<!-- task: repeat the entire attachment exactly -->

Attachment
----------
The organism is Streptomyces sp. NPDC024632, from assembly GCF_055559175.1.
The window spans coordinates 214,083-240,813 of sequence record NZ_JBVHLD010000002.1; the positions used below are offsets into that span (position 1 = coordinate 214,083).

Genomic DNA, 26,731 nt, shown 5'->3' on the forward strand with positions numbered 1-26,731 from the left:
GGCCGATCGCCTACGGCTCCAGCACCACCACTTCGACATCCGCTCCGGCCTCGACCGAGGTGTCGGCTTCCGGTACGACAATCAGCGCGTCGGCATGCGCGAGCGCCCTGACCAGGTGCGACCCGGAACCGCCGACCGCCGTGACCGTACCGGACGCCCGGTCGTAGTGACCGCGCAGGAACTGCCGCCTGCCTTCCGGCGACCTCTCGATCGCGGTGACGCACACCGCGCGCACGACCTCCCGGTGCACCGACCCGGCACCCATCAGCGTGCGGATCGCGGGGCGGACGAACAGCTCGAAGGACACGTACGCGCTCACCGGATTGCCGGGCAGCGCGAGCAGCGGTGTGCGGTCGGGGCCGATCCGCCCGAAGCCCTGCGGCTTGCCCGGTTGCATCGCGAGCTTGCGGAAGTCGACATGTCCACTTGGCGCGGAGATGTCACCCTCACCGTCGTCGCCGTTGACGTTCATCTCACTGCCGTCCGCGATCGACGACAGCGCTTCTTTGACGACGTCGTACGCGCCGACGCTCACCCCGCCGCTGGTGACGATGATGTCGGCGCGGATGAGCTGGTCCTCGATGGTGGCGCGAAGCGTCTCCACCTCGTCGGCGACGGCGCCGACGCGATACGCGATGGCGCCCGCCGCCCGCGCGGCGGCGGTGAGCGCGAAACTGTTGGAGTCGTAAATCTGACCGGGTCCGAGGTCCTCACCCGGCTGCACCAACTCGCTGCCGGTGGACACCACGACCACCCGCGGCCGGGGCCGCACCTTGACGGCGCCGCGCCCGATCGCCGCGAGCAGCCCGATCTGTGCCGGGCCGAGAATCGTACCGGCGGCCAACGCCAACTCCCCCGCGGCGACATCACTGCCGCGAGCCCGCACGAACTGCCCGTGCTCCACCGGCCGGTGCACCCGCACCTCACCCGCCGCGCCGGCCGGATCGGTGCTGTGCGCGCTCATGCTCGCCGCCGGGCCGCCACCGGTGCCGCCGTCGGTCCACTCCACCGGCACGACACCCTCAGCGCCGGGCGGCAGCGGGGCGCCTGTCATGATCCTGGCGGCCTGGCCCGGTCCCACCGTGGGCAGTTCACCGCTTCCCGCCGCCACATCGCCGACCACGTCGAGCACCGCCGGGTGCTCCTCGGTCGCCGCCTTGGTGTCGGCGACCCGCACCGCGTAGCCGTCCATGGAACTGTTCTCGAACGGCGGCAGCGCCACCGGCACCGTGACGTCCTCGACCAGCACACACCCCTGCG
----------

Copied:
The organism is Streptomyces sp. NPDC024632, from assembly GCF_055559175.1.
The window spans coordinates 214,083-240,813 of sequence record NZ_JBVHLD010000002.1; the positions used below are offsets into that span (position 1 = coordinate 214,083).

Genomic DNA, 26,731 nt, shown 5'->3' on the forward strand with positions numbered 1-26,731 from the left:
GGCCGATCGCCTACGGCTCCAGCACCACCACTTCGACATCCGCTCCGGCCTCGACCGAGGTGTCGGCTTCCGGTACGACAATCAGCGCGTCGGCATGCGCGAGCGCCCTGACCAGGTGCGACCCGGAACCGCCGACCGCCGTGACCGTACCGGACGCCCGGTCGTAGTGACCGCGCAGGAACTGCCGCCTGCCTTCCGGCGACCTCTCGATCGCGGTGACGCACACCGCGCGCACGACCTCCCGGTGCACCGACCCGGCACCCATCAGCGTGCGGATCGCGGGGCGGACGAACAGCTCGAAGGACACGTACGCGCTCACCGGATTGCCGGGCAGCGCGAGCAGCGGTGTGCGGTCGGGGCCGATCCGCCCGAAGCCCTGCGGCTTGCCCGGTTGCATCGCGAGCTTGCGGAAGTCGACATGTCCACTTGGCGCGGAGATGTCACCCTCACCGTCGTCGCCGTTGACGTTCATCTCACTGCCGTCCGCGATCGACGACAGCGCTTCTTTGACGACGTCGTACGCGCCGACGCTCACCCCGCCGCTGGTGACGATGATGTCGGCGCGGATGAGCTGGTCCTCGATGGTGGCGCGAAGCGTCTCCACCTCGTCGGCGACGGCGCCGACGCGATACGCGATGGCGCCCGCCGCCCGCGCGGCGGCGGTGAGCGCGAAACTGTTGGAGTCGTAAATCTGACCGGGTCCGAGGTCCTCACCCGGCTGCACCAACTCGCTGCCGGTGGACACCACGACCACCCGCGGCCGGGGCCGCACCTTGACGGCGCCGCGCCCGATCGCCGCGAGCAGCCCGATCTGTGCCGGGCCGAGAATCGTACCGGCGGCCAACGCCAACTCCCCCGCGGCGACATCACTGCCGCGAGCCCGCACGAACTGCCCGTGCTCCACCGGCCGGTGCACCCGCACCTCACCCGCCGCGCCGGCCGGATCGGTGCTGTGCGCGCTCATGCTCGCCGCCGGGCCGCCACCGGTGCCGCCGTCGGTCCACTCCACCGGCACGACACCCTCAGCGCCGGGCGGCAGCGGGGCGCCTGTCATGATCCTGGCGGCCTGGCCCGGTCCCACCGTGGGCAGTTCACCGCTTCCCGCCGCCACATCGCCGACCACGTCGAGCACCGCCGGGTGCTCCTCGGTCGCCGCCTTGGTGTCGGCGACCCGCACCGCGTAGCCGTCCATGGAACTGTTCTCGAACGGCGGCAGCGCCACCGGCACCGTGACGTCCTCGACCAGCACACACCCCTGCG